A: this might be possible, but satisfactory results would be very unlikely. Both tuber and futis are tremendous energy sinks. Each plant has a only a finitie amount of energy to divide between sexual and asexual reproduction although ha tomato potatoes hybirid could, in theory produce offspring that makes fruits and tuber equally these fruits and tubers would be of inferior quality or low yielding. Asexual reproduction enables successful plants to proliferate quickly. Sexual reproduction generates most of the genetic variation that make evolutionary adaptation possible.
Plants have evolved many mechanism to avoid self-fertilization including dioece (male and female flowers on different individuals, non synchronous production of male and female part within a flower, and self incompatibility reactions in which pollen grains that bear an allele identical to one in the females are rejected. Plants can be cloned from single cells, which can be genetically manipulated before being allowed to develop into a plant. Q: what are the advantages and disadvantages of asexual reproduction?
A: asexual reproduction can be advantageous in a stable environment because individual plants that are well suited to the environment pass on all their genes to offsprings. Also asexual reproduction generally results in offspring that are less fragile than the seedlings produced by sexually reproduction. Sexual reproduction offers the advantage of dispersal of tough seeds. Moreover sexual reproduction produces genetic variety, which may be advantageous in an unstable environment. The likelihood is better that at least one offspring of sexual reproduction will survived in a change environment. 8. 3 Q: Compare traditional plant breeding methods with genetic engineering. A: Traditionally breeding and genetic engineering both involved artificial selection for desired traits. However genetic engineering techniques facilitate faster gen transfer and are not limited to transferring genes between closely related varieties or species. Q: Explain some benefits and risk of GM crops A: GM crops may be more nutritious and less susceptible to insect damage or pathogens that invade insect damaged plants.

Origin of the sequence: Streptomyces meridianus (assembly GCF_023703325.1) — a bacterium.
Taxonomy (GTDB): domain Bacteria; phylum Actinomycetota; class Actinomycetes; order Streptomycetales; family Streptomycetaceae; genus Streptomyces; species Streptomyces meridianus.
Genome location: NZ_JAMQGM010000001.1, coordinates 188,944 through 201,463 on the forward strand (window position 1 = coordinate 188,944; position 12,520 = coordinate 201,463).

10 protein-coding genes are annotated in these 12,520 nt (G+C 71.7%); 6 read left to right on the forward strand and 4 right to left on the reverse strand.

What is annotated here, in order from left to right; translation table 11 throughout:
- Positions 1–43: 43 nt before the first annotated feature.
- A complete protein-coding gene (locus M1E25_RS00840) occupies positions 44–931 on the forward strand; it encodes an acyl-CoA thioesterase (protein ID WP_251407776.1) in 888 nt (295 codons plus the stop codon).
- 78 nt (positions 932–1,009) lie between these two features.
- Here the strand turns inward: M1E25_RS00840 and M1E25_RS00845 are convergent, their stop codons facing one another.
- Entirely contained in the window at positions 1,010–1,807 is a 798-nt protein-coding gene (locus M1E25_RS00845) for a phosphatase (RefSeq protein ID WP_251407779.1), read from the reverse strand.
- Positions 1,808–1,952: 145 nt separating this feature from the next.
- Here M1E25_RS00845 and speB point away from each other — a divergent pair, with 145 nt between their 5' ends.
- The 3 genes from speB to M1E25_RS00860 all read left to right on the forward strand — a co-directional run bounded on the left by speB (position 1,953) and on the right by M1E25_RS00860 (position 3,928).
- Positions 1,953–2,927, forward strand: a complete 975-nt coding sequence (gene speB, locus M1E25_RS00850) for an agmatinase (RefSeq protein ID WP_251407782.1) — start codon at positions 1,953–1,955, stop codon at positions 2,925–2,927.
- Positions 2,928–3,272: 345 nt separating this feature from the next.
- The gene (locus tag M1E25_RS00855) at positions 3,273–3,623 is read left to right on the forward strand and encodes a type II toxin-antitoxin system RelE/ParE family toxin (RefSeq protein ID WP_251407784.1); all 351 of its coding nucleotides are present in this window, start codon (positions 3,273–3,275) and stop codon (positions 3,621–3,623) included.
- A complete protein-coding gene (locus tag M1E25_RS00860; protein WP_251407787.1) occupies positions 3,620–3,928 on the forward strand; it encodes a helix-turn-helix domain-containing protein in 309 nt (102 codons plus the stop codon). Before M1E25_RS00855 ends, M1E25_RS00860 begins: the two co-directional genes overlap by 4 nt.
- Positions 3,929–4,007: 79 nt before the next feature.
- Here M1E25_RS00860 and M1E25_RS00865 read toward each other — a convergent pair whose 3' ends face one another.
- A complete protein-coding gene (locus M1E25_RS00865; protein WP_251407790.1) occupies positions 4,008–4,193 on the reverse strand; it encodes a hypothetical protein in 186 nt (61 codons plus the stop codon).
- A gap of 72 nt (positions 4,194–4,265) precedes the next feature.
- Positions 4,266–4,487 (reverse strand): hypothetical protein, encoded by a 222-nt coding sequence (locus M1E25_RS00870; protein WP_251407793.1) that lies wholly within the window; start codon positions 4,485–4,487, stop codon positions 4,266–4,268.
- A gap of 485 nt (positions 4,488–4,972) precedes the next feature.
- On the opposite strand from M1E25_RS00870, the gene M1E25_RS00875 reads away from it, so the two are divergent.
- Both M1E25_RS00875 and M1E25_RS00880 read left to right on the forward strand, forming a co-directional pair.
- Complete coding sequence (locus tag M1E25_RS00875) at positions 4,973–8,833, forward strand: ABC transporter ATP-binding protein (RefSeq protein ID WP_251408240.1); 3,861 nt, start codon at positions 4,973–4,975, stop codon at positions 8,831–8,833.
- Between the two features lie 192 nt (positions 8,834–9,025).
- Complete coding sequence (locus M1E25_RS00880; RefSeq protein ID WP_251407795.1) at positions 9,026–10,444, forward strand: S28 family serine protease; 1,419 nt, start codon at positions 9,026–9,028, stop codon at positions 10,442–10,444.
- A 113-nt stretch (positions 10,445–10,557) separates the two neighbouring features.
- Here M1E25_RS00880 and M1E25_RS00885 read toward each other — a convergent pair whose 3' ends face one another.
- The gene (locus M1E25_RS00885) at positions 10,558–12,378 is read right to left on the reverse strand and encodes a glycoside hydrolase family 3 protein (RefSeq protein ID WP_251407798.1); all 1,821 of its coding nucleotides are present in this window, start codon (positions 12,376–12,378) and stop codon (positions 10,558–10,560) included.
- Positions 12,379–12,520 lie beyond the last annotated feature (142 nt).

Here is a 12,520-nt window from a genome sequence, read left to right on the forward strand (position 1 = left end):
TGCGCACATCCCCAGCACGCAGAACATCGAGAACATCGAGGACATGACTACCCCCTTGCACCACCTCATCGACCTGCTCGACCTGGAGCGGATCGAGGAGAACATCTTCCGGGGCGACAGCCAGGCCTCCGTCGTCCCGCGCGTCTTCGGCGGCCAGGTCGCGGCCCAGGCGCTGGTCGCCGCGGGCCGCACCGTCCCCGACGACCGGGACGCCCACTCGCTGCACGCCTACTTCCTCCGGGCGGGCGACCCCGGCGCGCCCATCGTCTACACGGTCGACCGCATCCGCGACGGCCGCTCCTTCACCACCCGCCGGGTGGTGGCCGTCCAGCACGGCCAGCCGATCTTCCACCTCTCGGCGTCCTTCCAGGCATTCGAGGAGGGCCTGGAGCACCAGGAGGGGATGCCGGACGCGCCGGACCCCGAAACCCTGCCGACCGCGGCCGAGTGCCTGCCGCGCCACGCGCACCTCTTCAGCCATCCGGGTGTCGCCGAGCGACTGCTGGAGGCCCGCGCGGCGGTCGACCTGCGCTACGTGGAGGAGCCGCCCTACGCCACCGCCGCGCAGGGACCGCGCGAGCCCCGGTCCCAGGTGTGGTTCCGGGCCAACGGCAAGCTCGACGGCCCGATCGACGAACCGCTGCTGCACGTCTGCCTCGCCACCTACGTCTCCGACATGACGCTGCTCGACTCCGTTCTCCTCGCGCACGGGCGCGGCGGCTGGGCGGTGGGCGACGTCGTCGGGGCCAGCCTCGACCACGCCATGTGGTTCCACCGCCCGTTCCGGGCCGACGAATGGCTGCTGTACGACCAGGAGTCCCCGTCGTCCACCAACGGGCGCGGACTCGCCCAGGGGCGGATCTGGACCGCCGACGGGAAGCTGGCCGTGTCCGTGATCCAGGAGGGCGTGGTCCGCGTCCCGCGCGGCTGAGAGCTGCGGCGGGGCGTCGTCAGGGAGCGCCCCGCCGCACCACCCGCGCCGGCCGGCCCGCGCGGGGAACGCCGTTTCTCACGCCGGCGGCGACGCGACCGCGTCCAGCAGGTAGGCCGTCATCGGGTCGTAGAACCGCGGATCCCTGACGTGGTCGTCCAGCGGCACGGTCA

They also may not require as much chemical spraying. However, unknown risk may include adverse effects on human health and nontarget organism and the possibility of transgene escape. Q: why does Bt maize have less fumonisin than non GM maize? A: Bt miaze suffers less inect damage, therefore Bt maize plants are less likely to infected by fumonisin producing fungi that infect plants through wounds. Q: In a few species, chloroplast genes are inherited only from sperm. How might this influence effort to prevents transgene escape?
A: in such species, engineering the transgene into the chloroplast DNA would not prevent its escape in pollen; such as method requires that cholorplast DNA be found only in the egg. And entirely different method of preventing transgene escape would therefore be needed, such as male sterility, apomixes, or self-pollinating closed flowers. Hybridization of different varieties and even species of plants is common in nature and has been used by breeders, ancient and modern, to introduce new genes into crops. After two plants are successfully hybridized, plant breeders select those progeny that have the desired traits.
In genetic engineering, genes from unrelated organism are incorporated into plants. Genetically modified (GM) plants have the potential of increasing the quality and quantity of food worldwide and may also become increasingly important as biofuels. Two important GM crops are golden rice, which provide more vitamin A and Bt maize, which is insect resistant. There are concerns about the unknow risk of releasing GM organisms into the environment, but the potential benefits of transgenic crops need to be considered. Q:give three examples of how genetic engineering has improved food quality or agricultural productivity?
A: Golden rice has been engineered to produce more vitamins A, thereby raising the nutritional value of rice. A Protoxin gene from a soil bacterim has been ergineered into BTmaize. This protoxin is lethal to invertebrates but harmless to betebraes. Bt crops require less pesticide spraying and have lower level of fungal infection. The nutritional value of cassava is being increase in may ways by genetic engineering. Enriched levels of proteins, iron, and betacarotene ( a vitamin aA precursor) have been achieved, and cyanide-producing chemical have been almost eliminated from the roots.